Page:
ClotildeToussaint(French) Clotilde Toussaint is a milliner who lives and works in Paris where she designs and creates hats, headdresses, and other accessories. She studied at the Chambre Syndicale de la Couture Parisienne, a well-recognized French fashion school, and completed her apprenticeship with Christian Dior. Clotilde has worked for several Paris fashion houses, including Jean-Paul Gaultier: runway shows; and entertainment venues, like the Moulin Rouge and Holiday on Ice.

She values excellence and traditional know-how, which are evident in her couture creations that are born from an intimate dialogue with materials and craftsmanship. Whether creating from vintage or contemporary supplies or materials diverted and re-imagined from their original use, it is through the artist’s touch and direct feeling with form and texture that her work as a milliner has taken shape.

In 2011, Clotilde received the title of Un des Meilleurs Ouvriers de France (MOF), a unique award in France based on the category of trades in a contest of professionals. The award for special abilities, created in 1924, is unique in the world and signifies “One of the Best Craftsmen in France.”

Clotilde founded her own brand and is creating hats on demand, as well as for fashion shows and exhibitions. She is a resident artist at Les Ateliers de Paris, which is a part of the Department of Economic Development, Employment and Higher Education of the city of Paris. In 2012, the endowment fund Paris Création was created to gain further support for the development of young brands in the field of craft, design, and fashion.

1-2  cropped 560x560In charge of the Grands Prix de la Création de la Ville de Paris (Great Creation Awards), Les Ateliers stimulate and support young creators through the organization of on-site exhibitions for residents, former residents, or other creators/entrepreneurs whose work matches the goals of Les Ateliers. Throughout the years, Les Ateliers have been partner, and even organizer, of off-site events like pop-up stores, tradeshows, and open house projects. Visit: (Website)

In September 2013, Clotilde’s work was exhibited in Révélations, a fine craft and creation fair, organized at the Grande Palais in Paris. Visit Clotilde Toussaint at: (Website)

Photo credits: Portrait of Clotilde Toussaint by Matthieu Gauchet (Website); woman with black pearls bibi by Cerise Doucede/Alice Baronio; all others by Clotilde Toussaint


AWP: What was your first exposure to fashion? What inspired you to a life and career in this industry?

CT: My first contacts with hats come from childhood memories. When I was 8 or 9 years old, I was at the department store Printemps and a little girl my age was wearing a white top hat with a light blue ribbon. I was instantly fascinated by this hat and, if I remember correctly, almost jealous of it! A second memory of hats was when I was at La Samaritaine, another Parisian department store, where I was having fun trying on women’s hats when the clerk suddenly came out and reprimanded me by telling me it was forbidden to touch the hats.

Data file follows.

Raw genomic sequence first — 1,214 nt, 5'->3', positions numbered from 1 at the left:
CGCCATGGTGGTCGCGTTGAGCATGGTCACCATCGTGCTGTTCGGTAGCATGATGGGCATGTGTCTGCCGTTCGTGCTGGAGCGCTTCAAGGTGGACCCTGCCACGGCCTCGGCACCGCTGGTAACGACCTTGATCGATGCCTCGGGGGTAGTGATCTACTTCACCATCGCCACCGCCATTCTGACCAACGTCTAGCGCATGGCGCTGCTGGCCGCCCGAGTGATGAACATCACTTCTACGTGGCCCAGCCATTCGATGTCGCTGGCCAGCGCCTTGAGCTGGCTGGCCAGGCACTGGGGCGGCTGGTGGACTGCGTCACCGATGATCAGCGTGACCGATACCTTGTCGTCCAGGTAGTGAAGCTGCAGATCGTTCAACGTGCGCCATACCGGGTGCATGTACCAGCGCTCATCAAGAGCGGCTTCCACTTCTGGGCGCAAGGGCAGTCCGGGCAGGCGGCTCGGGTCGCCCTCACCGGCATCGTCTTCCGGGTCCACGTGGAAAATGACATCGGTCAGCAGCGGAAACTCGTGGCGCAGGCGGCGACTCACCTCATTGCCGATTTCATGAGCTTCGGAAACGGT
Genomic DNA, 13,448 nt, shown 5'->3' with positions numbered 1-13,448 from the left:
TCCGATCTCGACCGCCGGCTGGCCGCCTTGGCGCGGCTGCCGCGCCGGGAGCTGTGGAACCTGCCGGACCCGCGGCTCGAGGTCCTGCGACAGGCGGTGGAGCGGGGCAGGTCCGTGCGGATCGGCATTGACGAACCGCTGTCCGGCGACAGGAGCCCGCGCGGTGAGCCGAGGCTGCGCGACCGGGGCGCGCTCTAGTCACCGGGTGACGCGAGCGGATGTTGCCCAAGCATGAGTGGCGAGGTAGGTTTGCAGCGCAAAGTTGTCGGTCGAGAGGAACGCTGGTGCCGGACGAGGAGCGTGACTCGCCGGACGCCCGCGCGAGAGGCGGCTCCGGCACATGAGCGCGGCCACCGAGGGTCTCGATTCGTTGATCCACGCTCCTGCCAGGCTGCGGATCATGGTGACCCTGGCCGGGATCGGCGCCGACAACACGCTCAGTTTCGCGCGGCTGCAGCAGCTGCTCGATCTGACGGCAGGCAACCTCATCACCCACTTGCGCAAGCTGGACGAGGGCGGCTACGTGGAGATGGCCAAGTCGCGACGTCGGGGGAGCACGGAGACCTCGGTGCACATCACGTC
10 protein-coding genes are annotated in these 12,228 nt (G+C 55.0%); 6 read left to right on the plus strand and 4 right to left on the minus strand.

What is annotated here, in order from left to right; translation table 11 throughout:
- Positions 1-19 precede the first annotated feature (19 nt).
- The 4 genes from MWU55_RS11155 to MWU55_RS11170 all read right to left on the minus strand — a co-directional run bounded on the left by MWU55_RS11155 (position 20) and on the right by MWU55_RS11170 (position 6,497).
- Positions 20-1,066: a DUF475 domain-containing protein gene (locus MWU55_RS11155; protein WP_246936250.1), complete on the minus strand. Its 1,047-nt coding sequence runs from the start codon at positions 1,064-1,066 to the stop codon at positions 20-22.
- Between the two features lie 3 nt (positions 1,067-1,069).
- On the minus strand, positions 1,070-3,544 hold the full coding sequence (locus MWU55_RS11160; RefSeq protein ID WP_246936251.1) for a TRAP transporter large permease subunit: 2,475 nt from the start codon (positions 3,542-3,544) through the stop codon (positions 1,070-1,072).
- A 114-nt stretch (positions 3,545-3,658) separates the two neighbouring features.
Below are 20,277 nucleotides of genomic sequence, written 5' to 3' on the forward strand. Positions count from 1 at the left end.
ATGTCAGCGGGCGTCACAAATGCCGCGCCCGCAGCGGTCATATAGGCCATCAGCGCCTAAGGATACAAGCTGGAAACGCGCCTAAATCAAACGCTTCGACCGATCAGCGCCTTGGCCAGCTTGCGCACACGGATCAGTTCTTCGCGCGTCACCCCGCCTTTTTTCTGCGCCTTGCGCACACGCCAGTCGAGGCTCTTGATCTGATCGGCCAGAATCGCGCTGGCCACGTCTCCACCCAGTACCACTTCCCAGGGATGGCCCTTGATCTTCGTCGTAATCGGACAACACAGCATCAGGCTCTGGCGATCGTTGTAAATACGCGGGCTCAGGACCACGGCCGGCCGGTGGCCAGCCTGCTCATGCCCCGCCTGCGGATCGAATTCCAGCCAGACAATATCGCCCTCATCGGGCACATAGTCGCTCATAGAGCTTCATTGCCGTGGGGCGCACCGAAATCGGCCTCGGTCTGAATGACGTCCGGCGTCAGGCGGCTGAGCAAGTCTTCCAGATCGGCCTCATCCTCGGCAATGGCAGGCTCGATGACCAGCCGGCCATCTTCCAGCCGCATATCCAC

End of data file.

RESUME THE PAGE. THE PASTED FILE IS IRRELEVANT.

Later, after my baccalaureate, I had to choose a study path. I was not made for a regular college education, and I wanted to practice a manual job where my interests could turn towards fashion and entertainment. The idea of making hats was a little bit of a coincidence, and when I discovered there was specific training for milliners I told myself that this is what I wanted to do.

I’ve been a bit of a fan of Cindy Lauper since childhood, and when I saw her album cover of the Twelve Deadly Cyns during my studies, I found again this fascination I once had for the white top hat.

AWP: What do you think it is about your designs that make women connect with them in such a powerful way?

CT: I do not consider women to be sorted into socio-professional categories, age, or marketing points of view. I welcome clients whoever they are. I get to know them: we discuss, we share, I listen.

My creations are generally not exuberant; I do not try to disguise women. The goal is for them to feel good and true to their character, and very often these women want to feel discreet. Of course, it can happen that a woman looks for eccentricity and in this case I am more than ready to listen to her because that is very fun too.

Barbara Redmond Clotilde hat #1 cropped 708x955AWP: What design is specifically appealing to women at this time?

CT: It all depends on the occasion for which a woman will decide to wear a hat. For their everyday life, what is appealing right now is wide-brimmed felt hats or the fedora style borrowed for a more masculine wardrobe. For a ceremony, such as a wedding, women tend to prefer little hats, pretending they do not have a “head made for hats!”

AWP: What do you think is a woman’s greatest asset? What is the second?

CT: I would say the greatest asset of a woman is her femininity, as well as her power to use and play with it. And if I had to give a second asset, I would say her charm – each woman has her charm, may it refer to her looks, her mind, her attitude, or even her flaws. The most important is being and staying herself.